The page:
Nuggets, Clippers reportedly had talks over Blake Griffin: Six things
Could Denver be aiming for a star? Would the Clippers really deal their broken-handed MVP candidate? We break down the complexities of a report about a Nuggets-Clips trade of Blake Griffin.
Things have evolved rapidly with Blake Griffin and the Clippers. As of five months ago, he was the franchise icon, their MVP candidate, the face of the team, even more so than Chris Paul. They were a playoff team with a strong chance at making a run, even against the Warriors. They had to have felt at least pretty good about their chances.
Flash forward five months, and Griffin has a broken hand from punching an equipment manager, could be facing discipline from the team or the league, has his owner saying there will be consequences, the team looks like a second-round also-ran, and everyone is questioning his maturity.
Now there's talk that the Clippers could actually trade Griffin, which would be an absolutely stunning move.
First, on the Vertical, Yahoo's Adrian Wojnarowski says the Clippers could look to trade Griffin in the offseason if they fail to make a deep playoff run. Wojnarowski says that if given the opportunity to sign Kevin Durant this summer, Doc Rivers would move Griffin "in a moment." That's a lot different than pawning him off mid-season, so it's hard to see where ... oh, hi, there, longtime NBA reporter Mitch Lawrence of Sporting News and NBA XM Radio:
The Clippers have talked to the Nuggets about trading Blake Griffin to Denver, per NBA sources.— Mitch Lawrence (@Mitch_Lawrence) February 5, 2016
OK, lot of moving pieces here, so here are six things to know:
1. Pay attention to the phrases in trade rumors
First off, "talked to" is a vague term. "Have had significant discussions" is a phrase you want to hear. Or "have discussed the structure of a deal." When you say two teams talked, that typically means Team A called Team B about a smaller deal (say, hypothetically, Darrell Arthur). Then while discussing it, Team B says "hey, you wouldn't be interested in anything for (X star), right?" And Team A says "Well, we'll listen to anything. What would you have in mind?" And the reason you do that is because Team B might say something like "We'll give you every first round we have until the sun goes cold and dark and the universe collapses in on itself." And in that case, if you're Team A you say "OK, so what else?" That does not make a substantive discussion of a deal. It just means the idea was discussed.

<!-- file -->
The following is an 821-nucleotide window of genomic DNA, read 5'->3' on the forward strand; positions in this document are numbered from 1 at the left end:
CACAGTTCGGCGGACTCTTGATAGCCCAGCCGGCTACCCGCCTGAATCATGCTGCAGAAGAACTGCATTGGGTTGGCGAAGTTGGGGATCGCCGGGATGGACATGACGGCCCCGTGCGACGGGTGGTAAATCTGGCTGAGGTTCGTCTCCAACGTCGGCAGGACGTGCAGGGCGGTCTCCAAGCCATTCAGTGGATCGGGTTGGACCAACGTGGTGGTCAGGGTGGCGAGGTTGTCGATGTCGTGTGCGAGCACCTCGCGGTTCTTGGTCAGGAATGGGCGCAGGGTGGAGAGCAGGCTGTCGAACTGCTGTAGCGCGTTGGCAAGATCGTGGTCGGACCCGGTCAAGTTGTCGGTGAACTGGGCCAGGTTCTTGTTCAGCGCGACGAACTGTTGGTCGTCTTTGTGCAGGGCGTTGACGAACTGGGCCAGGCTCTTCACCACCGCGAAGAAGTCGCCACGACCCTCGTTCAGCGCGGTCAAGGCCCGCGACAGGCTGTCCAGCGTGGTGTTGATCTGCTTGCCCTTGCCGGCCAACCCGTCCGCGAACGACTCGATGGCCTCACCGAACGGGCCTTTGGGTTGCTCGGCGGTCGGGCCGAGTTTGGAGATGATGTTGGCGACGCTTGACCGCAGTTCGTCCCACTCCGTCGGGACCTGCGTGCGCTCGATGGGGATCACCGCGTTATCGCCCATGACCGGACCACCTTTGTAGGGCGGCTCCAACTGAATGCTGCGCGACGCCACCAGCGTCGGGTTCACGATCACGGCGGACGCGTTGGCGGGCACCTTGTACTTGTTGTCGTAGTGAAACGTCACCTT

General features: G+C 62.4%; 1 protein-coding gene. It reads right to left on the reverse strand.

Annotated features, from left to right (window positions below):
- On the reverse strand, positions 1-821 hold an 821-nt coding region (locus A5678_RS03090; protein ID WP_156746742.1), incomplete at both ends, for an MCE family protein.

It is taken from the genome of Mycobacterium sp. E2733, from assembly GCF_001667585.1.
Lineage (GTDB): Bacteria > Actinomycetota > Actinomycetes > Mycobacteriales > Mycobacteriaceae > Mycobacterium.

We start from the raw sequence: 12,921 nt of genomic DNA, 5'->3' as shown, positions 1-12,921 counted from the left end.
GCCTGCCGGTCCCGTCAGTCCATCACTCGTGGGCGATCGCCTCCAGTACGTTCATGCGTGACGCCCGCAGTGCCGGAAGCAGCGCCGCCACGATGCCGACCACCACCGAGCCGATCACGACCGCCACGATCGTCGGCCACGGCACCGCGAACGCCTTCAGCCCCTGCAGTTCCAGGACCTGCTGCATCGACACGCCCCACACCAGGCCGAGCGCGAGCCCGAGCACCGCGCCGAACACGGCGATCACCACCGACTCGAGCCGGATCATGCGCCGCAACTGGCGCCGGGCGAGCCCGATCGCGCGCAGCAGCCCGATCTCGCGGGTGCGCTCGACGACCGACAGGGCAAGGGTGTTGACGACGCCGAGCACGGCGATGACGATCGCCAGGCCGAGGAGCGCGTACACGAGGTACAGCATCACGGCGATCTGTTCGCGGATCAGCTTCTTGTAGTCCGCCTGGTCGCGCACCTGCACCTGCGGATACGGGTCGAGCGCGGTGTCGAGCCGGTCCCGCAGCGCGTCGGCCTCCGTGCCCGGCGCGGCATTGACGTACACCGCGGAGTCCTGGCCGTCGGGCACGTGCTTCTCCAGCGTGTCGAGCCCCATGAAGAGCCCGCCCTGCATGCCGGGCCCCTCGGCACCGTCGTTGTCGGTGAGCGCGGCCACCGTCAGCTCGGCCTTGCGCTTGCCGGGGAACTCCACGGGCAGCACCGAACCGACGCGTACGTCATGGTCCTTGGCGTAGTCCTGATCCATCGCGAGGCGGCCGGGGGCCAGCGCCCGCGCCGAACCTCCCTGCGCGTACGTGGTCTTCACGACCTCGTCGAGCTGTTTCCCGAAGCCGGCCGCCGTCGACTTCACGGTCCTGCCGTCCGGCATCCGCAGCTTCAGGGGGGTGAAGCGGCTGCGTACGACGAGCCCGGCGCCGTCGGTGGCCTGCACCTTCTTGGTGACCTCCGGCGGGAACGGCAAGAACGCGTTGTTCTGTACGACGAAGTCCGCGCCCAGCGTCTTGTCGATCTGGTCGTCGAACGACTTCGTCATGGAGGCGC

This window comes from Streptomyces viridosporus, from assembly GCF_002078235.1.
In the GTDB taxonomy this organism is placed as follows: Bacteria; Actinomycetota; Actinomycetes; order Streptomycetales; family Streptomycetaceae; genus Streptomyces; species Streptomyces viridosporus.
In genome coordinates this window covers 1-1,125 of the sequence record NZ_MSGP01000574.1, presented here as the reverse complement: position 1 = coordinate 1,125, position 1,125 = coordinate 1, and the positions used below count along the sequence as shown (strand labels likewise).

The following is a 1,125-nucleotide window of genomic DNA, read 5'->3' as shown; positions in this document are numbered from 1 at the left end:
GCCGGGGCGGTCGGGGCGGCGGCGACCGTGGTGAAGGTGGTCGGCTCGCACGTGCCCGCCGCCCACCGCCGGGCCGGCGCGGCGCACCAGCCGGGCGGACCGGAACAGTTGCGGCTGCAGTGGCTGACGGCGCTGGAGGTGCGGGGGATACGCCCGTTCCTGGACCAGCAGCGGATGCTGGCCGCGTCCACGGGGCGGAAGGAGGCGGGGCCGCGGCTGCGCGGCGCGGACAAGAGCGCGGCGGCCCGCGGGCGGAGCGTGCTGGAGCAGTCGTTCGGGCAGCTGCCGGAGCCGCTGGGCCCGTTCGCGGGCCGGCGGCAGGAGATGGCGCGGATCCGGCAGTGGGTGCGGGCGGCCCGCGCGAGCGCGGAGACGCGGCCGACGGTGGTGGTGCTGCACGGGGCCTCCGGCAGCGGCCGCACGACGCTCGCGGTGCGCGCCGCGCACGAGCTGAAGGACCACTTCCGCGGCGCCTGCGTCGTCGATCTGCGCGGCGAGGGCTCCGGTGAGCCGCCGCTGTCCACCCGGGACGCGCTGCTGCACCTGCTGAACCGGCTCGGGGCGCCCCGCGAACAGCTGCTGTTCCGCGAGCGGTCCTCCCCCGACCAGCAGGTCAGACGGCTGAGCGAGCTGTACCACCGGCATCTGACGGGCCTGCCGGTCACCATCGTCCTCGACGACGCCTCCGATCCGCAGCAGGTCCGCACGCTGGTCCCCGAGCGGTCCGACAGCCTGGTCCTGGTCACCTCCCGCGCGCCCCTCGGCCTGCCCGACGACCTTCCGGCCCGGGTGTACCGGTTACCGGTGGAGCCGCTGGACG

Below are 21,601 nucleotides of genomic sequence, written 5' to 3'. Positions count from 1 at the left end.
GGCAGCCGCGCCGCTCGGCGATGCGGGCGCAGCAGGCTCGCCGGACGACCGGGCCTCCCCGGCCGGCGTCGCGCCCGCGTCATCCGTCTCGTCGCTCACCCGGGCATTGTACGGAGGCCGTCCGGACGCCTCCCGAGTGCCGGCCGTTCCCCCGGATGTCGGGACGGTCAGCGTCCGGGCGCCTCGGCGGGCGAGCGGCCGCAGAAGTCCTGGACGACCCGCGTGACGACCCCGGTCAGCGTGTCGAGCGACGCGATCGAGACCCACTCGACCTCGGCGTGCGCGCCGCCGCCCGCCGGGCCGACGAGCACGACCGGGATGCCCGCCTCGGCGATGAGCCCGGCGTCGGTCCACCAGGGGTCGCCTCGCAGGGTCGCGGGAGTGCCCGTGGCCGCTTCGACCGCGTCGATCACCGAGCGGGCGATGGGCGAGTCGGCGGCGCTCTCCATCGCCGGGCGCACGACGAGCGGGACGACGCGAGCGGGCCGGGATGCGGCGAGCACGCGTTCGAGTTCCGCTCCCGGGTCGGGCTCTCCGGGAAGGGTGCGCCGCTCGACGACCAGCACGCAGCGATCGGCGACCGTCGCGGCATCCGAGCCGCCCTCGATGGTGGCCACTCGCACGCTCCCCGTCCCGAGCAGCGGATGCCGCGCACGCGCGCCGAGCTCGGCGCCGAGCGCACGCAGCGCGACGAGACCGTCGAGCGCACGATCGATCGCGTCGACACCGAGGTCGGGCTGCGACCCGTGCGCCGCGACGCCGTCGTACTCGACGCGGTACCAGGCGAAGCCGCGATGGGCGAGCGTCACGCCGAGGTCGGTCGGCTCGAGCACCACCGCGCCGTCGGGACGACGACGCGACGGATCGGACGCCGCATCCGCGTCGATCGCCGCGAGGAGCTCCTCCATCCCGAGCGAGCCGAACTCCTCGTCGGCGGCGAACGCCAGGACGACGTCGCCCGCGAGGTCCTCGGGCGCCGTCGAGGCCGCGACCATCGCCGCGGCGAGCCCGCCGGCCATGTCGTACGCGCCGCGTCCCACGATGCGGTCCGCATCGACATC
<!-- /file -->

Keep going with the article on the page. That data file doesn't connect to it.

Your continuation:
As for how much? Here's how far that reportedly got:
Sources: Denver reached out and asked about Blake Griffin but Clippers weren't interested. Not much discussion— Dan Woike (@DanWoikeSports) February 5, 2016
So I would not get too excited about this at all.
2. Sounds like the Clippers are willing to listen to Griffin offers
However, you do need to recognize the importance of the talks being mentioned at all. Because that means that the Clippers did not say "absolutely not, in no way are we ever doing that, non-starter." Because if they had, the source would not have logically felt it worth mentioning unless he was just like Puck in "A Midsummer's Night's Dream" and just causing trouble for the heck of it. Which does happen, but doesn't seem likely here. So the Clippers are at least not going to hang up the phone if you call, even if they should.
3. Denver has veterans and draft picks to offer
If this ever materialized, your next question would probably be, "what could Denver possibly give up?" because most people don't pay attention to a low-market, non-star-ridden team that is several games under .500. Here's the thing, they have a whole lot of stuff the Clippers would want.
Denver can offer veterans and picks. They have the potential to shift the dynamic of the Clippers with quality players while also giving them options for down the line. They can offer Danilo Gallinari for scoring and versatility, Kenneth Faried for energy and playmaking, and Darrell Arthur for defense and the ability to spread the floor. Those three guys combined don't come anywhere near the value of Griffin. However, they do provide specific things that Griffin does. Faried can rebound and catch lobs off the pick and roll. Arthur can defend and knock down the mid-range shot. And Gallinari can draw fouls and help in a smallball lineup while spreading the floor. Again, though, that's not enough.